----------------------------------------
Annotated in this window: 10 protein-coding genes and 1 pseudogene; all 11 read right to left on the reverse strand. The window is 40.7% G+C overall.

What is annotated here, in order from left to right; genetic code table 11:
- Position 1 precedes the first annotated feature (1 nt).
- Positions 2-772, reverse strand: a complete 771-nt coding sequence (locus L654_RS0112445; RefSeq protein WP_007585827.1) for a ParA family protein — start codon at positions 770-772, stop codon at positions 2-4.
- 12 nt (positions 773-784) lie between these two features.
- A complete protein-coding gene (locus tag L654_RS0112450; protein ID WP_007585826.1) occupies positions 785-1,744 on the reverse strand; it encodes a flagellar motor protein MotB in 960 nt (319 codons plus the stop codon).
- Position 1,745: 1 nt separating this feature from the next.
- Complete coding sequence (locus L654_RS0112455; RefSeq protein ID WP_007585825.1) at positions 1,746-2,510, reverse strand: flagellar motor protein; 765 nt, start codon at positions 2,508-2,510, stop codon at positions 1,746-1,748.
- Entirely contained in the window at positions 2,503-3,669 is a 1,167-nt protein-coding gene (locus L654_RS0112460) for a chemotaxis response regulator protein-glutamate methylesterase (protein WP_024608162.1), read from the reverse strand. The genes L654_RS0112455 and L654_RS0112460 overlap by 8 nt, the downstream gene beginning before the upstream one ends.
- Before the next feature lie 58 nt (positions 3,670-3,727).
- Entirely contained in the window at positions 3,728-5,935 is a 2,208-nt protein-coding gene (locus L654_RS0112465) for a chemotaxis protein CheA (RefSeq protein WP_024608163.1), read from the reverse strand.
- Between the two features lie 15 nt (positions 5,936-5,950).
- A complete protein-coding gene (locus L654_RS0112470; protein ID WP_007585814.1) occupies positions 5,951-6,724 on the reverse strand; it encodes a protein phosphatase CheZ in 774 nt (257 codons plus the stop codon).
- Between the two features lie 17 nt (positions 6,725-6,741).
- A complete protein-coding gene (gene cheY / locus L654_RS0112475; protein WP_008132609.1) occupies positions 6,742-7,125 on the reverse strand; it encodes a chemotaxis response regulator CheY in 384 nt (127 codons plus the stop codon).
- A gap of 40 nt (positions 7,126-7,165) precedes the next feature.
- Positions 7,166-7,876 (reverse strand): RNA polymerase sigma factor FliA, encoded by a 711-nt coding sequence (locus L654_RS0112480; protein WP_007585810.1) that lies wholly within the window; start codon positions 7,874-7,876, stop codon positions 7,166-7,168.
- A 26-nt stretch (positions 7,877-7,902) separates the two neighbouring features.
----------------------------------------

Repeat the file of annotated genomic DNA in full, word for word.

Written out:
Annotated in this window: 10 protein-coding genes and 1 pseudogene; all 11 read right to left on the reverse strand. The window is 40.7% G+C overall.

What is annotated here, in order from left to right; genetic code table 11:
- Position 1 precedes the first annotated feature (1 nt).
- Positions 2-772, reverse strand: a complete 771-nt coding sequence (locus L654_RS0112445; RefSeq protein WP_007585827.1) for a ParA family protein — start codon at positions 770-772, stop codon at positions 2-4.
- 12 nt (positions 773-784) lie between these two features.
- A complete protein-coding gene (locus tag L654_RS0112450; protein ID WP_007585826.1) occupies positions 785-1,744 on the reverse strand; it encodes a flagellar motor protein MotB in 960 nt (319 codons plus the stop codon).
- Position 1,745: 1 nt separating this feature from the next.
- Complete coding sequence (locus L654_RS0112455; RefSeq protein ID WP_007585825.1) at positions 1,746-2,510, reverse strand: flagellar motor protein; 765 nt, start codon at positions 2,508-2,510, stop codon at positions 1,746-1,748.
- Entirely contained in the window at positions 2,503-3,669 is a 1,167-nt protein-coding gene (locus L654_RS0112460) for a chemotaxis response regulator protein-glutamate methylesterase (protein WP_024608162.1), read from the reverse strand. The genes L654_RS0112455 and L654_RS0112460 overlap by 8 nt, the downstream gene beginning before the upstream one ends.
- Before the next feature lie 58 nt (positions 3,670-3,727).
- Entirely contained in the window at positions 3,728-5,935 is a 2,208-nt protein-coding gene (locus L654_RS0112465) for a chemotaxis protein CheA (RefSeq protein WP_024608163.1), read from the reverse strand.
- Between the two features lie 15 nt (positions 5,936-5,950).
- A complete protein-coding gene (locus L654_RS0112470; protein ID WP_007585814.1) occupies positions 5,951-6,724 on the reverse strand; it encodes a protein phosphatase CheZ in 774 nt (257 codons plus the stop codon).
- Between the two features lie 17 nt (positions 6,725-6,741).
- A complete protein-coding gene (gene cheY / locus L654_RS0112475; protein WP_008132609.1) occupies positions 6,742-7,125 on the reverse strand; it encodes a chemotaxis response regulator CheY in 384 nt (127 codons plus the stop codon).
- A gap of 40 nt (positions 7,126-7,165) precedes the next feature.
- Positions 7,166-7,876 (reverse strand): RNA polymerase sigma factor FliA, encoded by a 711-nt coding sequence (locus L654_RS0112480; protein WP_007585810.1) that lies wholly within the window; start codon positions 7,874-7,876, stop codon positions 7,166-7,168.
- A 26-nt stretch (positions 7,877-7,902) separates the two neighbouring features.